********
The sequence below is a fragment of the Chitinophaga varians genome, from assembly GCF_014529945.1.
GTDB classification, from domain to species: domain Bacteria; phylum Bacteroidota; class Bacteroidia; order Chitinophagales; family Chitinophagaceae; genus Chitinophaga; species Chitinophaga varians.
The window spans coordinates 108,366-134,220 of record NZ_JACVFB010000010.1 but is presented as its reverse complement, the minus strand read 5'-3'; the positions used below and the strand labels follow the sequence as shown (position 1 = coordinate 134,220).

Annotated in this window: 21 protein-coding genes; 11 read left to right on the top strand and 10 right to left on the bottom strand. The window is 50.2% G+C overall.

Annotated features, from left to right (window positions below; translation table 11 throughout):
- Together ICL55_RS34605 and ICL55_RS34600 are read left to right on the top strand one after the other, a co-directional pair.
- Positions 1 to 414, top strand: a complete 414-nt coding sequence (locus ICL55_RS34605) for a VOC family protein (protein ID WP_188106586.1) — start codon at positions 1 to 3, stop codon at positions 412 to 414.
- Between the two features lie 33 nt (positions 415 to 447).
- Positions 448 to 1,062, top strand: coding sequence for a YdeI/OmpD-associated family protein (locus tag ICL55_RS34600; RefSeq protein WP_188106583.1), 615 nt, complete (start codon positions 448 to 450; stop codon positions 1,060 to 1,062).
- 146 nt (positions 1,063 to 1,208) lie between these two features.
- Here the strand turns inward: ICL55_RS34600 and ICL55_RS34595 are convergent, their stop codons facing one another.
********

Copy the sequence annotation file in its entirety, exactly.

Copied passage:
The sequence below is a fragment of the Chitinophaga varians genome, from assembly GCF_014529945.1.
GTDB classification, from domain to species: domain Bacteria; phylum Bacteroidota; class Bacteroidia; order Chitinophagales; family Chitinophagaceae; genus Chitinophaga; species Chitinophaga varians.
The window spans coordinates 108,366-134,220 of record NZ_JACVFB010000010.1 but is presented as its reverse complement, the minus strand read 5'-3'; the positions used below and the strand labels follow the sequence as shown (position 1 = coordinate 134,220).

Annotated in this window: 21 protein-coding genes; 11 read left to right on the top strand and 10 right to left on the bottom strand. The window is 50.2% G+C overall.

Annotated features, from left to right (window positions below; translation table 11 throughout):
- Together ICL55_RS34605 and ICL55_RS34600 are read left to right on the top strand one after the other, a co-directional pair.
- Positions 1 to 414, top strand: a complete 414-nt coding sequence (locus ICL55_RS34605) for a VOC family protein (protein ID WP_188106586.1) — start codon at positions 1 to 3, stop codon at positions 412 to 414.
- Between the two features lie 33 nt (positions 415 to 447).
- Positions 448 to 1,062, top strand: coding sequence for a YdeI/OmpD-associated family protein (locus tag ICL55_RS34600; RefSeq protein WP_188106583.1), 615 nt, complete (start codon positions 448 to 450; stop codon positions 1,060 to 1,062).
- 146 nt (positions 1,063 to 1,208) lie between these two features.
- Here the strand turns inward: ICL55_RS34600 and ICL55_RS34595 are convergent, their stop codons facing one another.